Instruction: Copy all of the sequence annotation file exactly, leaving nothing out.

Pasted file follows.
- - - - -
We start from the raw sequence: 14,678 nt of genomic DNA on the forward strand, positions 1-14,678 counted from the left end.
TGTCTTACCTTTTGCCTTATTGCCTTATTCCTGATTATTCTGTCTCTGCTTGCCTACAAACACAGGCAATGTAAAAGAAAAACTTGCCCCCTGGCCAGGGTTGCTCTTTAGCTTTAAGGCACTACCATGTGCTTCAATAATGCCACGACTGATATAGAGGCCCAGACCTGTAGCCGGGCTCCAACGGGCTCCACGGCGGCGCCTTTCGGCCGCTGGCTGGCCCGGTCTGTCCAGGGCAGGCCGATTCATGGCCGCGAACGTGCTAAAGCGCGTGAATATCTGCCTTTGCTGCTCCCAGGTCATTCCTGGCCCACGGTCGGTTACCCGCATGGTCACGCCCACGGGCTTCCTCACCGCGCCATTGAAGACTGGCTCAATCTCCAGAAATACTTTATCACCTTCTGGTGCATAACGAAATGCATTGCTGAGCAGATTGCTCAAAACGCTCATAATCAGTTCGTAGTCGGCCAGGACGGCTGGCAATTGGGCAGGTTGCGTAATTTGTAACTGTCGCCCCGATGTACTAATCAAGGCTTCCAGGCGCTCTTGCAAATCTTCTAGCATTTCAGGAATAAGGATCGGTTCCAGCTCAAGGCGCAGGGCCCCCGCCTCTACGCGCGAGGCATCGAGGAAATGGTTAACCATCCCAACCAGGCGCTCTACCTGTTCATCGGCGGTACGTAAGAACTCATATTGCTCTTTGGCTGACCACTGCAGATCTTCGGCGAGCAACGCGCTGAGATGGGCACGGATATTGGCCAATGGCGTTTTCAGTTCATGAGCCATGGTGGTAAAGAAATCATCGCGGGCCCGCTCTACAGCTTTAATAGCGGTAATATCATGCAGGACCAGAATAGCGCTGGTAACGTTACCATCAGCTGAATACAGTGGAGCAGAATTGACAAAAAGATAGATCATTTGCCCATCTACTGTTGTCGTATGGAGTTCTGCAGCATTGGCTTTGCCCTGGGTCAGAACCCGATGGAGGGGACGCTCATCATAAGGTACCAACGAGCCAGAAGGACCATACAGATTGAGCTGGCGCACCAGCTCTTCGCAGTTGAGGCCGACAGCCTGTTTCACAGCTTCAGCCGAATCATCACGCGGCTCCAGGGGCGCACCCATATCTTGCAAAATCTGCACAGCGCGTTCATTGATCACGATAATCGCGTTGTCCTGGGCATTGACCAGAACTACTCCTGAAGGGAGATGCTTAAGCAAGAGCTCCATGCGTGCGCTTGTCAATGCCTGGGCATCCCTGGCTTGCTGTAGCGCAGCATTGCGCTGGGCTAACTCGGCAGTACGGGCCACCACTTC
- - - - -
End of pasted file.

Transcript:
We start from the raw sequence: 14,678 nt of genomic DNA on the forward strand, positions 1-14,678 counted from the left end.
TGTCTTACCTTTTGCCTTATTGCCTTATTCCTGATTATTCTGTCTCTGCTTGCCTACAAACACAGGCAATGTAAAAGAAAAACTTGCCCCCTGGCCAGGGTTGCTCTTTAGCTTTAAGGCACTACCATGTGCTTCAATAATGCCACGACTGATATAGAGGCCCAGACCTGTAGCCGGGCTCCAACGGGCTCCACGGCGGCGCCTTTCGGCCGCTGGCTGGCCCGGTCTGTCCAGGGCAGGCCGATTCATGGCCGCGAACGTGCTAAAGCGCGTGAATATCTGCCTTTGCTGCTCCCAGGTCATTCCTGGCCCACGGTCGGTTACCCGCATGGTCACGCCCACGGGCTTCCTCACCGCGCCATTGAAGACTGGCTCAATCTCCAGAAATACTTTATCACCTTCTGGTGCATAACGAAATGCATTGCTGAGCAGATTGCTCAAAACGCTCATAATCAGTTCGTAGTCGGCCAGGACGGCTGGCAATTGGGCAGGTTGCGTAATTTGTAACTGTCGCCCCGATGTACTAATCAAGGCTTCCAGGCGCTCTTGCAAATCTTCTAGCATTTCAGGAATAAGGATCGGTTCCAGCTCAAGGCGCAGGGCCCCCGCCTCTACGCGCGAGGCATCGAGGAAATGGTTAACCATCCCAACCAGGCGCTCTACCTGTTCATCGGCGGTACGTAAGAACTCATATTGCTCTTTGGCTGACCACTGCAGATCTTCGGCGAGCAACGCGCTGAGATGGGCACGGATATTGGCCAATGGCGTTTTCAGTTCATGAGCCATGGTGGTAAAGAAATCATCGCGGGCCCGCTCTACAGCTTTAATAGCGGTAATATCATGCAGGACCAGAATAGCGCTGGTAACGTTACCATCAGCTGAATACAGTGGAGCAGAATTGACAAAAAGATAGATCATTTGCCCATCTACTGTTGTCGTATGGAGTTCTGCAGCATTGGCTTTGCCCTGGGTCAGAACCCGATGGAGGGGACGCTCATCATAAGGTACCAACGAGCCAGAAGGACCATACAGATTGAGCTGGCGCACCAGCTCTTCGCAGTTGAGGCCGACAGCCTGTTTCACAGCTTCAGCCGAATCATCACGCGGCTCCAGGGGCGCACCCATATCTTGCAAAATCTGCACAGCGCGTTCATTGATCACGATAATCGCGTTGTCCTGGGCATTGACCAGAACTACTCCTGAAGGGAGATGCTTAAGCAAGAGCTCCATGCGTGCGCTTGTCAATGCCTGGGCATCCCTGGCTTGCTGTAGCGCAGCATTGCGCTGGGCTAACTCGGCAGTACGGGCCACCACTTC